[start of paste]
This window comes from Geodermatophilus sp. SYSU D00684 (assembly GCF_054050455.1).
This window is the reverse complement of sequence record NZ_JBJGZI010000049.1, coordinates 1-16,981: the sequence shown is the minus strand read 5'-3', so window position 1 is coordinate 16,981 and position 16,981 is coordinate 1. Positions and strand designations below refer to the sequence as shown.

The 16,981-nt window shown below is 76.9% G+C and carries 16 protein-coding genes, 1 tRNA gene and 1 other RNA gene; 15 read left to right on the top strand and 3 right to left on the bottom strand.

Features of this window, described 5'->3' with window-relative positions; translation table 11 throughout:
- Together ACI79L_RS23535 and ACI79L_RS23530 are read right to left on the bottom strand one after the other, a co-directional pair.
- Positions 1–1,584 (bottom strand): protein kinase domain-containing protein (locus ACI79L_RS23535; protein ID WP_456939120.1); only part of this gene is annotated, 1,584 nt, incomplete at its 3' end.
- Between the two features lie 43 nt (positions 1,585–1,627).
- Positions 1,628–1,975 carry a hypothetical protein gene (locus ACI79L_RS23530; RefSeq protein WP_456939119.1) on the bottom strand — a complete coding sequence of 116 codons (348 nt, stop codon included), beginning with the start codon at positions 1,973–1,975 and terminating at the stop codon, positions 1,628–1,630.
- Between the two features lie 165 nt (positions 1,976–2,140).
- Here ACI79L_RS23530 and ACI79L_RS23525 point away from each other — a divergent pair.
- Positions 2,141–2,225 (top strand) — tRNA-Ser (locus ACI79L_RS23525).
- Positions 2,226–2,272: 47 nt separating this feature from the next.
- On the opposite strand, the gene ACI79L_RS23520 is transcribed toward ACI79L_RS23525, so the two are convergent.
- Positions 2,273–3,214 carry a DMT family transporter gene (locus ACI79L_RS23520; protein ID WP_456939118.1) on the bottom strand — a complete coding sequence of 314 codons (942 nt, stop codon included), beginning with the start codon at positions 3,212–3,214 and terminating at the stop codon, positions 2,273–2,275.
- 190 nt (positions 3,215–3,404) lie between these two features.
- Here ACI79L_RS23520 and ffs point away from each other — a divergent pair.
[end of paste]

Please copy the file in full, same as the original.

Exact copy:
This window comes from Geodermatophilus sp. SYSU D00684 (assembly GCF_054050455.1).
This window is the reverse complement of sequence record NZ_JBJGZI010000049.1, coordinates 1-16,981: the sequence shown is the minus strand read 5'-3', so window position 1 is coordinate 16,981 and position 16,981 is coordinate 1. Positions and strand designations below refer to the sequence as shown.

The 16,981-nt window shown below is 76.9% G+C and carries 16 protein-coding genes, 1 tRNA gene and 1 other RNA gene; 15 read left to right on the top strand and 3 right to left on the bottom strand.

Features of this window, described 5'->3' with window-relative positions; translation table 11 throughout:
- Together ACI79L_RS23535 and ACI79L_RS23530 are read right to left on the bottom strand one after the other, a co-directional pair.
- Positions 1–1,584 (bottom strand): protein kinase domain-containing protein (locus ACI79L_RS23535; protein ID WP_456939120.1); only part of this gene is annotated, 1,584 nt, incomplete at its 3' end.
- Between the two features lie 43 nt (positions 1,585–1,627).
- Positions 1,628–1,975 carry a hypothetical protein gene (locus ACI79L_RS23530; RefSeq protein WP_456939119.1) on the bottom strand — a complete coding sequence of 116 codons (348 nt, stop codon included), beginning with the start codon at positions 1,973–1,975 and terminating at the stop codon, positions 1,628–1,630.
- Between the two features lie 165 nt (positions 1,976–2,140).
- Here ACI79L_RS23530 and ACI79L_RS23525 point away from each other — a divergent pair.
- Positions 2,141–2,225 (top strand) — tRNA-Ser (locus ACI79L_RS23525).
- Positions 2,226–2,272: 47 nt separating this feature from the next.
- On the opposite strand, the gene ACI79L_RS23520 is transcribed toward ACI79L_RS23525, so the two are convergent.
- Positions 2,273–3,214 carry a DMT family transporter gene (locus ACI79L_RS23520; protein ID WP_456939118.1) on the bottom strand — a complete coding sequence of 314 codons (942 nt, stop codon included), beginning with the start codon at positions 3,212–3,214 and terminating at the stop codon, positions 2,273–2,275.
- 190 nt (positions 3,215–3,404) lie between these two features.
- Here ACI79L_RS23520 and ffs point away from each other — a divergent pair.